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  • Writer's pictureKL Forslund

Authors, Books, & Bigotry?

How do you know if a book is fostering bigoted values? How do you know if the author is a bigot? This week, a friend of mine brought the topic up in relation to misogyny, but I’ve thought about this in the broader scope of bigotry for a few years now. I don’t have an absolute answer, but I think there’s clues.


First, let’s dissuade a few notions. Just because something bad is in a book, doesn’t mean the author likes the bad thing. Horror writers face this a lot for the themes and such in their books. Just because the monster eats little kids doesn’t mean the author wants to eat little kids.


However, a bigoted author will put things in precisely because that’s their bigotry. Frank Herbert was a homophobe, and gaybashing was built into Dune. Here’s a link:


Lots of people love Dune, including folks who I am quite certain are against bigotry such as racism, misogyny, or homophobia. Which muddies things quite a bit, actually. Are they aware of this information? Does it trouble them? Are they still allowed to like Dune anyway, despite being against homophobia.


Beats me.


The fact is, each person’s ingrained bigotry and blinders varies and includes contradictions.  It’s easy to call out a full-on bigot who knows they are spouting hate and sticks to it. Quite a bit different to detect a wolf in sheep’s clothing like Joss Wedon, well-known avowed feminist who allegedly abused women. Then there’s the rest of us who are against bigotry but having grown up in a society where slights and presumptions toward one group are baked into most of our lives so much we don’t even notice that Dune was homophobic. I guarantee you someone I know will be shocked when they read that link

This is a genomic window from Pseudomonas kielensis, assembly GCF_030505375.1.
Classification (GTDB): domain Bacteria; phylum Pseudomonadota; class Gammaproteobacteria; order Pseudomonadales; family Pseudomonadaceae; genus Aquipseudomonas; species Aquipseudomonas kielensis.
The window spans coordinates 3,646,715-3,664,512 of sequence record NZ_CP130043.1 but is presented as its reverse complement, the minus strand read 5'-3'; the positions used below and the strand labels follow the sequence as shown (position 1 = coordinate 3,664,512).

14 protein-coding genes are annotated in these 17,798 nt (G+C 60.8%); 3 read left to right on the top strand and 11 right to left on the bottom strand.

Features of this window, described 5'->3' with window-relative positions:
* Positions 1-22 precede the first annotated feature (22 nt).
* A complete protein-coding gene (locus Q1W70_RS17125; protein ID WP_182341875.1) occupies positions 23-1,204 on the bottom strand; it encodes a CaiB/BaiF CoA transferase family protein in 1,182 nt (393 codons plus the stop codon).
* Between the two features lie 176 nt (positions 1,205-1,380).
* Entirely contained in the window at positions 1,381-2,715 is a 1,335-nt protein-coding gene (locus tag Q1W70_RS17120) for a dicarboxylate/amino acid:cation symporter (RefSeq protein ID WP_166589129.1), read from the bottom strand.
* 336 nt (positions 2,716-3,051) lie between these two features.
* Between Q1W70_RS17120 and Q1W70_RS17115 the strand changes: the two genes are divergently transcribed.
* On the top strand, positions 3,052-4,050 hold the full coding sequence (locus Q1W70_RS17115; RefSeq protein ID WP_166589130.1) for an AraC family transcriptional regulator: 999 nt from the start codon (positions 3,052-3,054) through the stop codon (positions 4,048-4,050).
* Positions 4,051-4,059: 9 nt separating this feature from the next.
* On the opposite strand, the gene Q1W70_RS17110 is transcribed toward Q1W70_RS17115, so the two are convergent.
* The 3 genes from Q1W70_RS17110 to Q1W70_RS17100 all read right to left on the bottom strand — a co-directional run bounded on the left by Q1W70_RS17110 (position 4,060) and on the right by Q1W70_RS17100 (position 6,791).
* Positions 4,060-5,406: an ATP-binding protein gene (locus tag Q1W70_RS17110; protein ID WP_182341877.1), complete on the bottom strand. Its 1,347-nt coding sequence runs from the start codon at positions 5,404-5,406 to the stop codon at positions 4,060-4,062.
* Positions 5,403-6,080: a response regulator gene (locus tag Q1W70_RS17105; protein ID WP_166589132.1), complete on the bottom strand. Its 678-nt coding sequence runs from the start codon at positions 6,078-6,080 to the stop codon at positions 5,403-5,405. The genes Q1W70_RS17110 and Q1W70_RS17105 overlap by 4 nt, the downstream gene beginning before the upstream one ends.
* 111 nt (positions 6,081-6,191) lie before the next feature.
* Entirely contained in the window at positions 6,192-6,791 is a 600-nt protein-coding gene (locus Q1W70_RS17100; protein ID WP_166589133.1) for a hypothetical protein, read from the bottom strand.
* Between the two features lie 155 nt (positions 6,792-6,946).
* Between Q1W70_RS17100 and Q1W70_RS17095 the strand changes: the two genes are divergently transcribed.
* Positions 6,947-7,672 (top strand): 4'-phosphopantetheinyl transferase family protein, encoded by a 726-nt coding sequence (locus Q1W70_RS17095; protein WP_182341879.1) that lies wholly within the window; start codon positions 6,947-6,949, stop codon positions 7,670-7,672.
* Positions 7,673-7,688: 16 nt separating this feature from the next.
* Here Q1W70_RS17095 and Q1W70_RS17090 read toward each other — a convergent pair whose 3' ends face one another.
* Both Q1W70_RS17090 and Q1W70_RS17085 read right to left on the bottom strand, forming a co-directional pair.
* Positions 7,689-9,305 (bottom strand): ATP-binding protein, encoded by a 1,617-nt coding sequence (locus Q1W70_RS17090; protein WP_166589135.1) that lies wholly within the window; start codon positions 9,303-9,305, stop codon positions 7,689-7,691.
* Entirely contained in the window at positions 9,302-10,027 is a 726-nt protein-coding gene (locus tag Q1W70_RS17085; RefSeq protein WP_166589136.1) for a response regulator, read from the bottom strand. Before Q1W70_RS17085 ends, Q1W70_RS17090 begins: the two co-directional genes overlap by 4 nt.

So how do you know if a book is promoting bigotry? Note, that’s not the same as the book aiming to do so or the author holding that view.


Start with looking at who’s likable or dislikable and doing the bigotry. If it’s the likable character, and nobody calls it out and the character doesn’t learn to stop it, you’ve got a book that promotes bigotry by virtue of not refuting it. You could go back to old books and find the accepted bigotries of the time baked in. The author may not have set out to make a time capsule of bigotry, but this normalizes acceptability, and thus by my definition promotes bigotry.


So what if it’s the bad guy who’s being a bigot? That’s usually a good thing. But, as with the Dune example, coding the bad guy with negative stereotypes about a demographic is exactly how bigoted tropes are propagated. It’s especially telling if there’s no good guys from the same demographic. This is why as a writer, you need to think carefully when you make the bad guy be from a commonly discriminated group.


That last point is why you shouldn’t immediately assume the author is a bigot because their book has something you think is problematic. Yes, the book could be better, but it might be a blindspot for the writer. Or not. I suspect that one small point of concern shouldn’t be the tipping point. But a book chock full like Dune is probably enough proof. Again, lots of people like those books who I wouldn’t take as homophobes.


So how do you know if an author is a bigot?


Back in the old days, most writers' personal lives and beliefs might be kept private, but HP Lovecraft’s journals signaled his racism. Herbart’s relationship with his children, political parties he worked for are the evidence there. Orson Scott Card can’t keep his mouth shut about his homophobia.


Rowling is a clinching example. Her books were havens of acceptance for bullied youth. Despite having all sorts of racist tropes and a lack of meaningful diversity. Instead, posts that promoted trans-exclusionist views did the trick.


So if you think a book has bigotry problems, say so. Point out the issues. In fact, don’t declare the author a bigot. Not yet. See how they respond (remember, defensiveness can happen even from a good person), and look up what they say outside of their books. That’s how you’ll know for sure.


Now what you do with that knowledge, is up to you. I’ve never read Dune. I’m not going to now that I know what’s in it and the kind of hateful person it came from. You may choose differently.






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